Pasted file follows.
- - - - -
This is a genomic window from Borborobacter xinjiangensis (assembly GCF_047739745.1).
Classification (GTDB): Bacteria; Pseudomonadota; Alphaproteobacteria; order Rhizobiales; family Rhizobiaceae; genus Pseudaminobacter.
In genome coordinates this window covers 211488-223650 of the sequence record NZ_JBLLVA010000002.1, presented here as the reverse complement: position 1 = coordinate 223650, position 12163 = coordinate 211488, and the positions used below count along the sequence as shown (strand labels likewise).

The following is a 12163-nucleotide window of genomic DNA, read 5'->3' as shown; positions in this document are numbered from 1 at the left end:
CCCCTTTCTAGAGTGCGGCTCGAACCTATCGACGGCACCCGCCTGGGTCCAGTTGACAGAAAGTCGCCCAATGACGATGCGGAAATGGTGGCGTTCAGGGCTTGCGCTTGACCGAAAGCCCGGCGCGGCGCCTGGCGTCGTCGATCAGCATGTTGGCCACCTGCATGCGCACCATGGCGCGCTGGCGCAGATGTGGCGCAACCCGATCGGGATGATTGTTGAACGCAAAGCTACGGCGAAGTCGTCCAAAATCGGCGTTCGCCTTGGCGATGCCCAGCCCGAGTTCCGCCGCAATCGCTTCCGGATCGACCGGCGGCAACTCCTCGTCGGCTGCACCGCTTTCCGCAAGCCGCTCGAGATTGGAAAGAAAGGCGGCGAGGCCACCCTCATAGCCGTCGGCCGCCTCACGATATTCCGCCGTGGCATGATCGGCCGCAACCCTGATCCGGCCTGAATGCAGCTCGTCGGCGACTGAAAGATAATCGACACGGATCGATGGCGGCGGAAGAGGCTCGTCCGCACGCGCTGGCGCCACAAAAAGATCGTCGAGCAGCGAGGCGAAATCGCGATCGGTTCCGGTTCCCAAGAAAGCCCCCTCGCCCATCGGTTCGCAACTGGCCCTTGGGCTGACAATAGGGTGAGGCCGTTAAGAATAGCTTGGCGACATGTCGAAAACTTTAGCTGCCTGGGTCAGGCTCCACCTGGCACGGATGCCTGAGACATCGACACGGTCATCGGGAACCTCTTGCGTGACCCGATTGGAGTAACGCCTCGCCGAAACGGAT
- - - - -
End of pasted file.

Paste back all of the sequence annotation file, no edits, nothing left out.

This is a genomic window from Borborobacter xinjiangensis (assembly GCF_047739745.1).
Classification (GTDB): Bacteria; Pseudomonadota; Alphaproteobacteria; order Rhizobiales; family Rhizobiaceae; genus Pseudaminobacter.
In genome coordinates this window covers 211488-223650 of the sequence record NZ_JBLLVA010000002.1, presented here as the reverse complement: position 1 = coordinate 223650, position 12163 = coordinate 211488, and the positions used below count along the sequence as shown (strand labels likewise).

The following is a 12163-nucleotide window of genomic DNA, read 5'->3' as shown; positions in this document are numbered from 1 at the left end:
CCCCTTTCTAGAGTGCGGCTCGAACCTATCGACGGCACCCGCCTGGGTCCAGTTGACAGAAAGTCGCCCAATGACGATGCGGAAATGGTGGCGTTCAGGGCTTGCGCTTGACCGAAAGCCCGGCGCGGCGCCTGGCGTCGTCGATCAGCATGTTGGCCACCTGCATGCGCACCATGGCGCGCTGGCGCAGATGTGGCGCAACCCGATCGGGATGATTGTTGAACGCAAAGCTACGGCGAAGTCGTCCAAAATCGGCGTTCGCCTTGGCGATGCCCAGCCCGAGTTCCGCCGCAATCGCTTCCGGATCGACCGGCGGCAACTCCTCGTCGGCTGCACCGCTTTCCGCAAGCCGCTCGAGATTGGAAAGAAAGGCGGCGAGGCCACCCTCATAGCCGTCGGCCGCCTCACGATATTCCGCCGTGGCATGATCGGCCGCAACCCTGATCCGGCCTGAATGCAGCTCGTCGGCGACTGAAAGATAATCGACACGGATCGATGGCGGCGGAAGAGGCTCGTCCGCACGCGCTGGCGCCACAAAAAGATCGTCGAGCAGCGAGGCGAAATCGCGATCGGTTCCGGTTCCCAAGAAAGCCCCCTCGCCCATCGGTTCGCAACTGGCCCTTGGGCTGACAATAGGGTGAGGCCGTTAAGAATAGCTTGGCGACATGTCGAAAACTTTAGCTGCCTGGGTCAGGCTCCACCTGGCACGGATGCCTGAGACATCGACACGGTCATCGGGAACCTCTTGCGTGACCCGATTGGAGTAACGCCTCGCCGAAACGGAT